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Sommer Scholars

Meghan Battle

Master of Public Health Student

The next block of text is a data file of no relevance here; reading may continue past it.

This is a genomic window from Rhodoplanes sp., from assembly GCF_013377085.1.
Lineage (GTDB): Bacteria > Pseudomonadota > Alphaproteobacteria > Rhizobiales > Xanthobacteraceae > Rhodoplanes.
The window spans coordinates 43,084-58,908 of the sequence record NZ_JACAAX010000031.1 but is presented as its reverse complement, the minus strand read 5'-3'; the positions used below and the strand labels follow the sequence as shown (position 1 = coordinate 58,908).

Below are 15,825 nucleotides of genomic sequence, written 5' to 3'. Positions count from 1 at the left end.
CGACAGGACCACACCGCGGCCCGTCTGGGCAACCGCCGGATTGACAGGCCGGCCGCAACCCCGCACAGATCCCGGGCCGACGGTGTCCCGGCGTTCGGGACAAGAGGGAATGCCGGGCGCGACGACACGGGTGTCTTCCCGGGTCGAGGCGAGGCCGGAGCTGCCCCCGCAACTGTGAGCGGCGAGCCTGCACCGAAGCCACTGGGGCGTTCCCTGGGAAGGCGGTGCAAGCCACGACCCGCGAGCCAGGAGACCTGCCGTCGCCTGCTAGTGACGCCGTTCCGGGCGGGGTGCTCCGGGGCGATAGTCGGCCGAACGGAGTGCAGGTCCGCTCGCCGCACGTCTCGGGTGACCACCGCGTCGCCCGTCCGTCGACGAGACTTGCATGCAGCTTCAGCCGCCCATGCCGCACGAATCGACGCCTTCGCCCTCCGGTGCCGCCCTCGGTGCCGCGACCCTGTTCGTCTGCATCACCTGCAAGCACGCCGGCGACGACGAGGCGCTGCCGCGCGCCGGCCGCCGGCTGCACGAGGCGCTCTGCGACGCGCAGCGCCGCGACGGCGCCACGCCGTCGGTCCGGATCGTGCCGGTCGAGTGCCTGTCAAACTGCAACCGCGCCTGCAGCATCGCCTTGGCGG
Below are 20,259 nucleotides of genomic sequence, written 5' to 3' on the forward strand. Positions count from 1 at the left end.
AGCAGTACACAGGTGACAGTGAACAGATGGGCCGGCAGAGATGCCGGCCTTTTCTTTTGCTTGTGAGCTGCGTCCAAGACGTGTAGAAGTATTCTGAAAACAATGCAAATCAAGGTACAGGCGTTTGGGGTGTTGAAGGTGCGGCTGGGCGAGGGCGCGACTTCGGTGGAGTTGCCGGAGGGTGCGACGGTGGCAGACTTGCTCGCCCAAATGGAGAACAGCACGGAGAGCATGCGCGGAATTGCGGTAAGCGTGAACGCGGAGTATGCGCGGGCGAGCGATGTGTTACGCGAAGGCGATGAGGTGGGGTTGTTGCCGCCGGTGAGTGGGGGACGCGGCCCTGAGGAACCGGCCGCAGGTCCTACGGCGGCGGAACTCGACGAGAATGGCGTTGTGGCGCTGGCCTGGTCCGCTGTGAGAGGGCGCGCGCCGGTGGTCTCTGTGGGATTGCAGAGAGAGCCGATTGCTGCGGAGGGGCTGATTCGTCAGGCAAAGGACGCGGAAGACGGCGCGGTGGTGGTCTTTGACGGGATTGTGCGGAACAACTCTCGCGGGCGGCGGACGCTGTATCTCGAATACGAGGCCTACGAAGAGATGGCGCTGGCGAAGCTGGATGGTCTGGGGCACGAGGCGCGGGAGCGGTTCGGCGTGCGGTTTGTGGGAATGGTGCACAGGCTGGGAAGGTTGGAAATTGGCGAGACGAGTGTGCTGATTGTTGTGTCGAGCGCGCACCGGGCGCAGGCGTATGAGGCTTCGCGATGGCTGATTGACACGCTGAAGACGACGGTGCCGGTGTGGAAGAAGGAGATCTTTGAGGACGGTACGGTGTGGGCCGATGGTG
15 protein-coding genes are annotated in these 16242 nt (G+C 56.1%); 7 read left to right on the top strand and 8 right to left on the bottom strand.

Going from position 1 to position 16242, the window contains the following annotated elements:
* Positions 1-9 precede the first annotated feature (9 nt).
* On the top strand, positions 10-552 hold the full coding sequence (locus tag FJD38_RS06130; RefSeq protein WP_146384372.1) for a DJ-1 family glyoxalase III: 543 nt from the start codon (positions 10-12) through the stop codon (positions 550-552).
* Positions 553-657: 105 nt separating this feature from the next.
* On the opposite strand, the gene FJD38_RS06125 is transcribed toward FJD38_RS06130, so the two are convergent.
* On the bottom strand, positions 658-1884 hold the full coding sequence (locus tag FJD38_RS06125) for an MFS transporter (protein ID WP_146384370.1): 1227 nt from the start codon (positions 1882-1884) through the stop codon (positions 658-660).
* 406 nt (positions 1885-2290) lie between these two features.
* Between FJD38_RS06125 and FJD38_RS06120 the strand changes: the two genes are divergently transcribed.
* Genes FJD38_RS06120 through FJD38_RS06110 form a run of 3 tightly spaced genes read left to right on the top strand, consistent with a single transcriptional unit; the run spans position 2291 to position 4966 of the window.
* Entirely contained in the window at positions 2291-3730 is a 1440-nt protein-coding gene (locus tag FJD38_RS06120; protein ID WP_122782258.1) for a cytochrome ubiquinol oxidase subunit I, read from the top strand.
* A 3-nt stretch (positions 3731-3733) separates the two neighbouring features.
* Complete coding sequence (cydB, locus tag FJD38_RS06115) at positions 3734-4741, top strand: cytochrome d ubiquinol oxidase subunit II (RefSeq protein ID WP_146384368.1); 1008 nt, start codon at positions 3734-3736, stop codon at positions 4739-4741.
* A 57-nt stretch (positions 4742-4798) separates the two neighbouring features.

The Cambodian woman, a mother of several children, was in her late 30s and having one life-threatening miscarriage after another. Her husband wouldn’t allow birth control, and she was determined to obey him, she told Meghan Battle, cofounder of Our Strength, a health education and counseling program for women in Battambang, Cambodia. Battle refuses to be discouraged. Staff members of Our Strength continue to visit the woman, she says, to deepen her trust in them. “We don’t want to be an organization that ignores family dynamics,” Battle says. “You may come to a country with ideas about what health programs should look like, but the people to whom we’re providing the services should decide what is offered, and how it’s offered.” After graduating from college, Battle moved to northwest Cambodia, learned to speak Khmer and, with Cambodian colleague Kunthea Ros, founded a women’s health education program at the Msg. Oscar Romero Pastoral Center. Last year, the two women launched Our Strength, the nation’s only nongovernmental organization for holistic women’s health education and counseling. With a staff of three full-time women, a part-time accountant, 16 village health volunteers and an annual budget of around $30,000, Our Strength served 1,000 women in its first year of operation. “We’re all about trying to change structures like poor health systems that make it more difficult for people to make good choices,” she says. 1,000: Number of women served in one year by Our Strength, the NGO co-founded by Battle